First impressions: it's lovely, with a sweet sound that has a wonderful ringing sustain. This is surely a combination of the satin finish and the cedar top. The finish seems thin and light, almost unnoticeable. The top is solid cedar - which I have become increasingly fond of as a for ukuleles. It has a wonderful, warm but bright sound.

The sides and back are koa, laminated. It's quite attractive; the satin finish doesn't seem to redden the koa as much as some of the gloss finish ukes I've seen made of that wood. I am also becoming convinced that satin or matte finishes really have a different effect on the sound.

I really like the cutaway design. The projection is very good and quite loud. I think it sounds a bit better when I pick it than when I strum it, something I found with the Pono cedar previously. I think the longer sustain of cedar tends to muddy sound if too many strings are played at once, too often. Just a hypothesis, but the spruce top seems to sound clearer than the cedar when strummed.

The Kala cedar seems much lighter than the other Kala I own, and certainly a bit lighter than my Ponos. I'm not sure if that's just my imagination or if it's because it actually weighs less than the spruce top. Have to weigh it...

The head has sealed, geared tuners. The neck is smooth, straight and with excellent intonation, and well-dressed frets (and it's a narrow neck). The Kala came with Aquila strings which I really have come to appreciate.

The Kala has the same active pickup and small pre-amp with tone and volume controls as the spruce top (above). The battery is very easy to remove and replace. The output jack doubles as a strap peg.

Comparing the Kala's tone with the Pono cedar, the Kala seems a bit thinner, with somewhat less sustain, and fewer low-end tones, but also a bit brighter and louder than the Pono. Once again, it's different from all the other ukuleles I own. That's the amazing thing about ukes: every model is different. That's an excuse to own more, I suppose. Update: See my review of the Mainland cedar tenor.

This is a really lovely instrument. My first impressions were correct and I was pleased to be able to add it to my collection. Over the past few months, I have come to like the crisp sound of this uke more than many of the others I have, so I play it often.

I should add that this uke came with the same light but bulky foam-padded case the spruce top came with. I will likely get another Kala in the future, but I am not sure about which model to choose. Possibly the acacia? or the U-bass? Decisions, decisions... (May 2010: U-bass ordered...)

Would I purchase another Kala cedar? Yes.
Would I recommend them to others?
Yes, without reservation.
Rating (0-5)
: ****1/2 for the cedar.
Status: Still owned and played often.


I just took delivery of a spruce-topped Kala U-bass a baritone (20") scale acoustic bass. Not a full review yet - too early. Will come shortly. Not even many photos, just some preliminary out-of-the-box shots. I simply wanted to put notice in here that it had arrived.

Back in the Paleozoic of my musical life (not the real Paleozoic, which ended roughly 250 million years ago - I'm not that old), I used to play bass. The first band I was in (mid 1960s) needed a bass player. I could barely play guitar, only had a Kent six-string electric and a cheap amp, but I said I could play and they let me join. I played bass on the last four strings of the guitar. Wasn't very low or deep, and now and then I'd stray onto the first two strings and get everyone angry at me, but I was listed as the band's bass player. After a year or two, I joined another band as a rhythm player and found my niche. But I never forgot that first stint as the "bass" player without a bass guitar. Years later, I'd own and play several bass guitars (the short-scale - 25" -Supro was my favourite), but my first experience was as a guitar player faking it.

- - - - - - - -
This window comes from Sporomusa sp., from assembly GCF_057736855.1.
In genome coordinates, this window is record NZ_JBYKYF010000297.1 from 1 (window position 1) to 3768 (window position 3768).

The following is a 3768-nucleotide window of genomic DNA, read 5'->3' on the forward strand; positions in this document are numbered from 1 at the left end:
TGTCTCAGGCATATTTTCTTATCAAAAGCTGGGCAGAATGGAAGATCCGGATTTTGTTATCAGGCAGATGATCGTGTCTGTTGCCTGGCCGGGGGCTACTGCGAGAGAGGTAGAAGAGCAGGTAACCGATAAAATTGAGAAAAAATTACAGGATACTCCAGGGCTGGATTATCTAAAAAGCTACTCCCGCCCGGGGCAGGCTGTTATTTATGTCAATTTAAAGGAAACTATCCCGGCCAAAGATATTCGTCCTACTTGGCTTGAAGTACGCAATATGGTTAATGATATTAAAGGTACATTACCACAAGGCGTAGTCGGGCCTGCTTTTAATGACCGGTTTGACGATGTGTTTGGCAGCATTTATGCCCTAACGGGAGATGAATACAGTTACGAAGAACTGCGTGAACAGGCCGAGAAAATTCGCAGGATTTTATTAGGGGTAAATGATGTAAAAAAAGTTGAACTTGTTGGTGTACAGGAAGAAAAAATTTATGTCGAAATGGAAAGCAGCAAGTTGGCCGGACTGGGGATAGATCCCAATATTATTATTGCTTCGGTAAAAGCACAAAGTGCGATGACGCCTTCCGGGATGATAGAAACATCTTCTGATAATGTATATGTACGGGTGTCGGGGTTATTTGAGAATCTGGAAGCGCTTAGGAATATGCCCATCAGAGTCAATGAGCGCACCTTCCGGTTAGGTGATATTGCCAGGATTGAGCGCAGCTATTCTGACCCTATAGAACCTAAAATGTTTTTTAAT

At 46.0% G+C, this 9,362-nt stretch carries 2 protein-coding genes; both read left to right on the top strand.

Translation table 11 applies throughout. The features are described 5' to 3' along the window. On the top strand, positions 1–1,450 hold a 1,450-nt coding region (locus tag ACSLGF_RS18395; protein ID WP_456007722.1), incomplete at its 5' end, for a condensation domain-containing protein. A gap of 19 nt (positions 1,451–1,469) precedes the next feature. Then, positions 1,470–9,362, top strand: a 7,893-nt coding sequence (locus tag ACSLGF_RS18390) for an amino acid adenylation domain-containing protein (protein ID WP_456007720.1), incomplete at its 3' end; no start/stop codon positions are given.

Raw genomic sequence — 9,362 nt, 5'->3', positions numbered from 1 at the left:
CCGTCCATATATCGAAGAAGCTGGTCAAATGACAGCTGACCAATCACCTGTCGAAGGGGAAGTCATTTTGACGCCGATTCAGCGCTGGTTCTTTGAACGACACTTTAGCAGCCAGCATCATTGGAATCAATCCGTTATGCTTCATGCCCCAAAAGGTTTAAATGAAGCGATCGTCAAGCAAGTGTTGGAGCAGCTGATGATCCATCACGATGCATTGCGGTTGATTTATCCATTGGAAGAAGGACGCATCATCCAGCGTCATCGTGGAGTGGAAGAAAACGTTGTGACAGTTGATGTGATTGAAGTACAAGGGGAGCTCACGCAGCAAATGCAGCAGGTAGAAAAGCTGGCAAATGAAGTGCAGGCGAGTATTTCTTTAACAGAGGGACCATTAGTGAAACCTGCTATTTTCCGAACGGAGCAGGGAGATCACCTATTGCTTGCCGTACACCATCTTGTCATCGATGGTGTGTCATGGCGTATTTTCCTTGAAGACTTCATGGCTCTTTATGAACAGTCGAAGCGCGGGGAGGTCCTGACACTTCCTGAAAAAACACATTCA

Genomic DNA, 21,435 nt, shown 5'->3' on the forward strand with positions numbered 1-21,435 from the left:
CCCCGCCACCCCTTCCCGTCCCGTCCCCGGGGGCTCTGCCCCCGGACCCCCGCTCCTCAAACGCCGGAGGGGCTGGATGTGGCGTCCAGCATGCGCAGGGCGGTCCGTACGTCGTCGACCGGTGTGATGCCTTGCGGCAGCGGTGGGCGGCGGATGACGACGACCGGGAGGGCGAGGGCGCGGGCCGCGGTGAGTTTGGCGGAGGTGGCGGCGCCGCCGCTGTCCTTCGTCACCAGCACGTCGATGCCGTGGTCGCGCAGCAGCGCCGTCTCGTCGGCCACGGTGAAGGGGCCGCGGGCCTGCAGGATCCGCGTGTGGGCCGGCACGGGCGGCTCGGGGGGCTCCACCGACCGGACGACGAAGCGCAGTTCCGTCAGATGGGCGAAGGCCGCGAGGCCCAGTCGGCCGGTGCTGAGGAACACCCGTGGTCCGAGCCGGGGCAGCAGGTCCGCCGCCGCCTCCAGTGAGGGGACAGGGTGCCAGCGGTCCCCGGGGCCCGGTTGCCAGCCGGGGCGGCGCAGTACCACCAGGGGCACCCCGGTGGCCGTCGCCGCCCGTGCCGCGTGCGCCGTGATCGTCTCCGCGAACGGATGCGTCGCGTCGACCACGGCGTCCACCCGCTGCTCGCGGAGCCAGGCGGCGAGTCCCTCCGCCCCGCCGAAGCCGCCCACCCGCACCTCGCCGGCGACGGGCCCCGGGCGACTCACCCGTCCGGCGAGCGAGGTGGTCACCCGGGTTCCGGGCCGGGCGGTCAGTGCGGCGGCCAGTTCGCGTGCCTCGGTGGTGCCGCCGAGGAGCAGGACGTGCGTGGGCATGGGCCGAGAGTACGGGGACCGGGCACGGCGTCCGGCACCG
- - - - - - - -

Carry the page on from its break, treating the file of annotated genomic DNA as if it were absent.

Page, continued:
I've seen and tinkered with acoustic basses in local music stores. Almost bought one (the full size ones are actually less expensive than the little Kala). But I couldn't justify one for the amount of bass I would play. Then Kala announced its U-bass and I watched it with great interest, reading forums and reviews carefully to try and figure out if I'd like one.

The size was right (a 20" scale, same as a baritone uke) and it whispered "ukulele" in my ear. How could I resist such a siren song?

I had previously considered the somewhat smaller Ashbory bass, but comments on some forums suggested it had problems with strings always stretching. And he Ashbory is solid-body, so is pretty much silent when not plugged in. The Kala is quiet, but it can be heard unplugged, at least by the player (in a quiet room).

Here it is. It arrived the Friday morning before the May 24th long weekend in Canada, so I had some time to play with it. Spent the first hour or more tuning it - the strings slip a lot at first. But they settled in after a couple of days (moving it in and out of the gig bag untuned it a lot - the tuner heads don't have a lot of room in there).

I played it solo, and also played along with a few loops on my eBand amp. The eBand's little speakers are not up to the bass output, so I took it downtown to Blue Mountain Music, Saturday, and plugged it into one of their bass amps.

Wow. What a sound. Fat. I mean really rotund! Great organic, wet, slappy stand-up bass sound. Gobs of sound. People stopped by the open door and stared at it as I plucked along. No one expected such a sound from a little instrument. This bass would have brought a smile to Charlie Mingus. Got lots of positive comments from passers-by.